For small networks and using some deduction this method can be useful to identify the maximum flow and edges with surplus or insufficient capacity.
To find a possible maximum flow through a flow network, we:
i) Select a path from source to sink.
ii) The minimum edge weight on the selected path is the capacity of the path.
iii) Record the capacity, and subtract the capacity from the weight of each edge on the selected path to determine the remaining capacity.
3. When there are no more paths with non-zero capacity, add the recorded capacity of each path. This is a possible flow through the network which may be the maximum flow.
Edges with zero weight after this process are fully utilised and have no spare capacity.
This algorithm does not necessarily find the maximum flow of the network. Processing the possible paths in a different order may produce a higher overall flow.
We will now consider a method for determining the maximum flow through a network from source to sink.
This network represents the connections between a number of international airports. The weights represent the maximum number of flights that can be scheduled between the two airports in a single day:
In this network, $SFO$SFO is the source and $ATL$ATL is the sink.
Suppose the maximum possible number of flights leave $SFO$SFO, how many flights will make it all the way through the network to $ATL$ATL?
Let's consider the amount of flights that can leave our source at $SFO$SFO and the amount of flights that can land at our sink $ATL$ATL.
Drawing a cut across the edges leaving the source we can see there is a maximum of $31$31 flights that can leave $SFO$SFO. Similarly, drawing a cut across the edges entering the sink, we see there is a maximum of $27$27 flights that can land at $ATL$ATL. Since we can't send out more flights than can land we now know that the maximum capacity can be no more than $27$27 flights. But are there flight paths that restrict the flow further?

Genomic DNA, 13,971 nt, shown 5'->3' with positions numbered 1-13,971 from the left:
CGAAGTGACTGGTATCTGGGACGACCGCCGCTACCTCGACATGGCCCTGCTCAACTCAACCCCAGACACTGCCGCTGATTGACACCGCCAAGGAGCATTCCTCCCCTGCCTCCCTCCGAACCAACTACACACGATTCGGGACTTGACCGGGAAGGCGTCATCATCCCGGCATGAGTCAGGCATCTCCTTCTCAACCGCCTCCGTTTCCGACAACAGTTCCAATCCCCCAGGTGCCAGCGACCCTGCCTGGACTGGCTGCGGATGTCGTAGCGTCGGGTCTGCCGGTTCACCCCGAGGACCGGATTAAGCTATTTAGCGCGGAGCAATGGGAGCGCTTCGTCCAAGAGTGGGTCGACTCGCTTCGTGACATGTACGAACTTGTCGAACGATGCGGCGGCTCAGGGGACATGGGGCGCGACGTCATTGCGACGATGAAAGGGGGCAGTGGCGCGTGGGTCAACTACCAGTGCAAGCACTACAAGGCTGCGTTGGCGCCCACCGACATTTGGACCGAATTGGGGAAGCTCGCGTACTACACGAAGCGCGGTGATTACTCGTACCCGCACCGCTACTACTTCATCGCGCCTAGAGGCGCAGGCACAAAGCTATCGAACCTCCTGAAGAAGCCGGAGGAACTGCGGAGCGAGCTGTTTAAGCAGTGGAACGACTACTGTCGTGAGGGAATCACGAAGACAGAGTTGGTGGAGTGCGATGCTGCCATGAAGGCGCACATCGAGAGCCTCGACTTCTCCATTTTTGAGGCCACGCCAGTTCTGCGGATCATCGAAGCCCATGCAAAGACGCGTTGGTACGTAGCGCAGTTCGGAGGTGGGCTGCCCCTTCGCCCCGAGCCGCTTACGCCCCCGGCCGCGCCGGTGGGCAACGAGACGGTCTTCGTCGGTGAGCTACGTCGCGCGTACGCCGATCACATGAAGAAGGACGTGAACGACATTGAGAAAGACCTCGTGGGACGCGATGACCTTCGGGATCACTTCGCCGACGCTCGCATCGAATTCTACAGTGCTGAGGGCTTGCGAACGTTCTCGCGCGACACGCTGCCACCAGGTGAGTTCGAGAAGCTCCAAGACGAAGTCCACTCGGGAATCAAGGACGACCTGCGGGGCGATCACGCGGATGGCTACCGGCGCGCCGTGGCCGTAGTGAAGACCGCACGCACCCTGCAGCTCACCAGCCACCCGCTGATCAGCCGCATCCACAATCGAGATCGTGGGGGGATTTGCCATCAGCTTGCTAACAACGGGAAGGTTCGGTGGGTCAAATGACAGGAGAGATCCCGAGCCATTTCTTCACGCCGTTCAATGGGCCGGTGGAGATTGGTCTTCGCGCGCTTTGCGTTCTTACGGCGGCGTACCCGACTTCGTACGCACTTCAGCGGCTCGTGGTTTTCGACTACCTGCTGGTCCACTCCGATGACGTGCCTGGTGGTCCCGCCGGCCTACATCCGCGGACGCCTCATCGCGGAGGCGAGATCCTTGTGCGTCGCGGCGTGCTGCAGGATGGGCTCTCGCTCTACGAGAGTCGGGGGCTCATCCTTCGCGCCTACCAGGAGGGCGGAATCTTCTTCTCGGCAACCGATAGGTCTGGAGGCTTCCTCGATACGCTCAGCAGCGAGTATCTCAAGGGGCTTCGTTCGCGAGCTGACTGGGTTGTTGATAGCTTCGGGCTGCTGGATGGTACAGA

Each cut picks out some vertices to be on the “source” side of the line, and the rest are on the “sink” side.
If we mark out every place where the edges cross the cut from the source part to the sink part, we get a diagram like this:
Not every crossing between edge and cut has been marked - only when the edge starts at a vertex on the source side and connects across the cut to a vertex on the sink side.
Two of the cuts have $2$2 markings, one has $3$3, and one has $5$5.
A cut with less marked crossings is more likely to have the minimum total capacity. So instead let's draw in some cuts with exactly $2$2 marked crossings on this network:
These are all cuts that have $2$2 crossings from the source side to the sink side.
We now add up the weights of the edges across these cuts:
The least value obtained after considering each cut, in this case $26$26. This is the minimum cut, and tells us the maximum flow through the network. For this example we have an answer to our question - at most $26$26 flights can make it from $SFO$SFO to $ATL$ATL in a single day.
To be sure, we should check all cuts, including those we marked earlier that have $3$3 or more marked crossings - in this case, no cut can improve on this result. To understand this intuitively, we know that at most $26$26 flights can cross the purple line in a single day, and all flights must pass through this line on their way from source to sink.
To find the maximum flow through a flow network using the minimum cut method, we:
The maximum flow through the network is then equal to the capacity of the minimum cut. This is called the max-flow min-cut theorem.
This theorem is an extremely useful idea, since it allows us to answer a big question - “what is the maximum flow through a network?” - with a procedure that is relatively easy to both describe and execute. It has been used in a wide variety of applications from transport and shipping, to plumbing and architectural safety.
This video goes through some very thorough examples that will help us to understand how to use the max-flow, min-cut theorem.
Consider the following flow network.
Which of the cuts shown on the network are valid?
Select all the correct options.
Now determine the capacity through each of the valid cuts in the table below. Make sure to pay attention to the direction of each edge.
Find the maximum flow through the following graph using the max-flow min-cut theorem or otherwise.
The following graph represents the road map between Balgownie and Kanahooka, and the maximum number of motorists that can travel on each road at a time.
What is the maximum number of vehicles that can travel from Balgownie to Kanahooka at a time?
What recommendations could you make to the transport authorities to improve the maximum flow of traffic from Balgownie to Kanahooka?
solve small-scale network flow problems including the use of the ‘maximum-flow minimum- cut’ theorem; for example, determining the maximum volume of oil that can flow through a network of pipes from an oil storage tank (the source) to a terminal (the sink)